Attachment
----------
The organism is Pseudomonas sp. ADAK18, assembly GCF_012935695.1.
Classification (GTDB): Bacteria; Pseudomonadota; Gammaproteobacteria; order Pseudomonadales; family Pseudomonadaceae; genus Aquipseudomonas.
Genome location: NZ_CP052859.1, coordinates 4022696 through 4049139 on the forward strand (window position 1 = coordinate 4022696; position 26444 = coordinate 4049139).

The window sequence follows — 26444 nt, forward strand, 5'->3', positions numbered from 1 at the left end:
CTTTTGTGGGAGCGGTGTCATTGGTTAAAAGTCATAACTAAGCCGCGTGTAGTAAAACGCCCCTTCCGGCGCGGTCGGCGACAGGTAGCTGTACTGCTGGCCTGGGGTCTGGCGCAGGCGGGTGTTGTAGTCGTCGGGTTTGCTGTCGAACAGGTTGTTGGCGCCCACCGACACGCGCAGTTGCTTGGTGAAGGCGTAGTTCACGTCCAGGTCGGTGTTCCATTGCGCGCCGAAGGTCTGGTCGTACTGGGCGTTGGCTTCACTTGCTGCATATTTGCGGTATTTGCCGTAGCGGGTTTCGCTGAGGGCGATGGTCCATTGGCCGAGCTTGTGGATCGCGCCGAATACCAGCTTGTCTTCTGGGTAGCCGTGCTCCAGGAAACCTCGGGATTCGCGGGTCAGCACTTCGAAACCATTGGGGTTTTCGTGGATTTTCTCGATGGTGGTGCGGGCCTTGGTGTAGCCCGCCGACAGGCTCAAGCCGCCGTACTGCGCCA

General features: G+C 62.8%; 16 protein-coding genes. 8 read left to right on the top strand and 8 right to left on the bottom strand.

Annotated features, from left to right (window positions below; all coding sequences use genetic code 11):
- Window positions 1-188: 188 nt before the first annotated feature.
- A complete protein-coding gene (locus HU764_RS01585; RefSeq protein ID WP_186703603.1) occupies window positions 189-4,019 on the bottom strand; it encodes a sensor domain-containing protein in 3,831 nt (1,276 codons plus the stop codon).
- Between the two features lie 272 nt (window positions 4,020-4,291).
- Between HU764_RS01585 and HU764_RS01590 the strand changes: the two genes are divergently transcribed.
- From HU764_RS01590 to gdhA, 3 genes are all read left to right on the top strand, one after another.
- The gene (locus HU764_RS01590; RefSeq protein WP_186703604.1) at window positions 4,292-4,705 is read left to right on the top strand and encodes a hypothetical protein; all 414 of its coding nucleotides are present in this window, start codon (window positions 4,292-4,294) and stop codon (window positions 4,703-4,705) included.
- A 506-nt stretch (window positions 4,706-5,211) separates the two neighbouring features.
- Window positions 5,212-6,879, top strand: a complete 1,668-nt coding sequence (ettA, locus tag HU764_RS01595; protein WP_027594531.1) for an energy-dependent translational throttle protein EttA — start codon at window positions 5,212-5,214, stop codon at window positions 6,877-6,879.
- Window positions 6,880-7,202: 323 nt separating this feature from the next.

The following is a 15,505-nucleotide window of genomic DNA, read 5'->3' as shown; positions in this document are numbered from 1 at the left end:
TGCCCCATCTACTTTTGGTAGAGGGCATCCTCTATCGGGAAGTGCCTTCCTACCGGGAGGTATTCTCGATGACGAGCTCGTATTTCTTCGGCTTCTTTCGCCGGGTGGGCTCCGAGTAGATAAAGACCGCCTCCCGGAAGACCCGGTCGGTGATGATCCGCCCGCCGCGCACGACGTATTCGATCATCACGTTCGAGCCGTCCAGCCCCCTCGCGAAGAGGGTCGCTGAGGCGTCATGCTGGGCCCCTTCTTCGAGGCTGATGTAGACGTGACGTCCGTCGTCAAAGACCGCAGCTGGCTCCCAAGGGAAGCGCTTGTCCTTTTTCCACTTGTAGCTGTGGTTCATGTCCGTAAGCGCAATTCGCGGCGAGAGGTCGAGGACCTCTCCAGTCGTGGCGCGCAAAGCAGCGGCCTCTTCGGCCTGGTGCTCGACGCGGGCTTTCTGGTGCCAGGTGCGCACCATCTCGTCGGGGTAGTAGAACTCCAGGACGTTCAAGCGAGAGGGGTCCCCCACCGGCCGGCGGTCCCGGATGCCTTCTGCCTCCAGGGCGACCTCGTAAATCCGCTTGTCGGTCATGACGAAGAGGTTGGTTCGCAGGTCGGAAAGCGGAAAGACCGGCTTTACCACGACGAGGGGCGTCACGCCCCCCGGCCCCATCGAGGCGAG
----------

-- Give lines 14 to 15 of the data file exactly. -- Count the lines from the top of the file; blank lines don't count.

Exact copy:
- A 506-nt stretch (window positions 4,706-5,211) separates the two neighbouring features.
- Window positions 5,212-6,879, top strand: a complete 1,668-nt coding sequence (ettA, locus tag HU764_RS01595; protein WP_027594531.1) for an energy-dependent translational throttle protein EttA — start codon at window positions 5,212-5,214, stop codon at window positions 6,877-6,879.